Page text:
What does taking initiative really mean?
Taking initiative is about having a good idea, as well as possessing the determination, and support, to implement it.
Jack Zenger and Joseph Folkman, president and CEO respectively of leadership consultancy Zenger/Folkman, wrote in a Harvard Business Review article on the traits of super productive people, reported in Business Insider UK, that productive people tend to take initiative.
So, if taking initiative increases productivity, what stops people doing it and how can leaders and managers encourage it?
Here are our seven top tips to encourage you to take the initiative:
1. Know who has your back
Work out where you can gain support both for your idea and its implementation. You cannot achieve big things, or even small things, in an organisation on your own.
2. Be trustworthy
Succeeding in taking initiative is often dependent on the relationships you have built with your colleagues. Our own research, ‘The truth about trust: honesty and integrity at work’, found that people are more likely to be enthused by your ideas and join you in delivering them if they trust your judgement. Even better, if you have a record of successful delivery and are also known to be generous in acknowledging the support you received along the way, people will be queuing up to support you.
Watch our free webinar on building trust.
3. Accept failure
Worrying about failure may stop us from suggesting new initiatives. Consider practising an acceptance of failure if you really aspire to become an effective leader. Create a culture that allows room for mistakes and encourages people to try.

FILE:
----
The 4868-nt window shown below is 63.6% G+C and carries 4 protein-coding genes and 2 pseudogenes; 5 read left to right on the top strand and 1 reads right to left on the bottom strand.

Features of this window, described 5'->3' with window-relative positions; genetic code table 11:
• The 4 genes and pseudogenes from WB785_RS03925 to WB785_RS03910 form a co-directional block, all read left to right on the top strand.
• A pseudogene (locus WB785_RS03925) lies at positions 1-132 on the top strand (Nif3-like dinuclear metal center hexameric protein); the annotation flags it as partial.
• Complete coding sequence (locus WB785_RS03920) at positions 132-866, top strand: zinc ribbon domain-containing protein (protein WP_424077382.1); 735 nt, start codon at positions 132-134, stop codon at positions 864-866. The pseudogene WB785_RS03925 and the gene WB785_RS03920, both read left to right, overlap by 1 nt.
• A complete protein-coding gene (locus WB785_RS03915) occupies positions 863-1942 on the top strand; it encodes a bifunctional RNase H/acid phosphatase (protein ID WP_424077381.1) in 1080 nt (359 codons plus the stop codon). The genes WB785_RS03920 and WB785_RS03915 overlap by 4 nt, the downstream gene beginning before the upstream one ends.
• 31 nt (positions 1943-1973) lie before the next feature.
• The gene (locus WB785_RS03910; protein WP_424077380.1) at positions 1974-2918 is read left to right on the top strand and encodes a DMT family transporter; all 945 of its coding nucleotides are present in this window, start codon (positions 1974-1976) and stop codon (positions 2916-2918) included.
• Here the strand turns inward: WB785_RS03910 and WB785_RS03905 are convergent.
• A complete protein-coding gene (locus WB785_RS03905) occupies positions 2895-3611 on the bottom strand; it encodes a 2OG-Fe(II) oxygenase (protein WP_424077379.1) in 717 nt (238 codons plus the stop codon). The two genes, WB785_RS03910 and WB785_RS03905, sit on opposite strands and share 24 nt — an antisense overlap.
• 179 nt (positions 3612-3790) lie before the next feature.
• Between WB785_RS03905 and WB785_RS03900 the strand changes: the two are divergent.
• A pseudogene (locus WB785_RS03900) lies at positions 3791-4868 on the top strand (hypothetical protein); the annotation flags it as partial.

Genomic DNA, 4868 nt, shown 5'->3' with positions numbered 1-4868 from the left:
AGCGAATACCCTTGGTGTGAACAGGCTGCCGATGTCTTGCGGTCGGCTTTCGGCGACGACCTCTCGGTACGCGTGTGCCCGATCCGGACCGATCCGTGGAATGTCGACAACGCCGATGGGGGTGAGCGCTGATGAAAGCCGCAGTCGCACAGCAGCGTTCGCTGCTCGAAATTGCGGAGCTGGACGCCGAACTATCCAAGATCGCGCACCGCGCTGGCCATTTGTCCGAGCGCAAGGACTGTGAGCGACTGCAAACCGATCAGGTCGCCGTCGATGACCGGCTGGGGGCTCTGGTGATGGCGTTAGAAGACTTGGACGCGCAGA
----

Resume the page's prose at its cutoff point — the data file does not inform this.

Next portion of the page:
4. Don’t let you get you down
Do you tell yourself that it is not worth making a suggestion as it will not be accepted anyway? Such self-sabotaging often arises in less collaborative organisational cultures.
Great leaders foster a culture where everyone feels they can contribute and ideas get a fair hearing.
5. Own your mistakes
Share your successes and own your failures. It requires confidence to know that you will survive if it does not all go according to plan; the sky will not fall in.
6. Just let it go
Do not over-connect with one of your initiatives. We have many ideas, and if one does not gain traction, let it go, others will come. Actively look for the next opportunity.
It is very likely that non-acceptance is about you not garnering support for your idea, or people not trusting you (see Tips One and Two).
7. Be resilient
Sticking with something, not giving up and bouncing back when something has not gone to plan is a highly desirable leadership skill. Resilience is not only about having the strength to overcome adversity but also to carry on when things do not work out as we had hoped.
How to develop taking initiative in practice
To improve your leadership skills further, try out our flagship e-learning tool, MyLeadership, where you can take our leadership profile questionnaire and receive a personalised report.
Other resources of interest
- 14 November 2018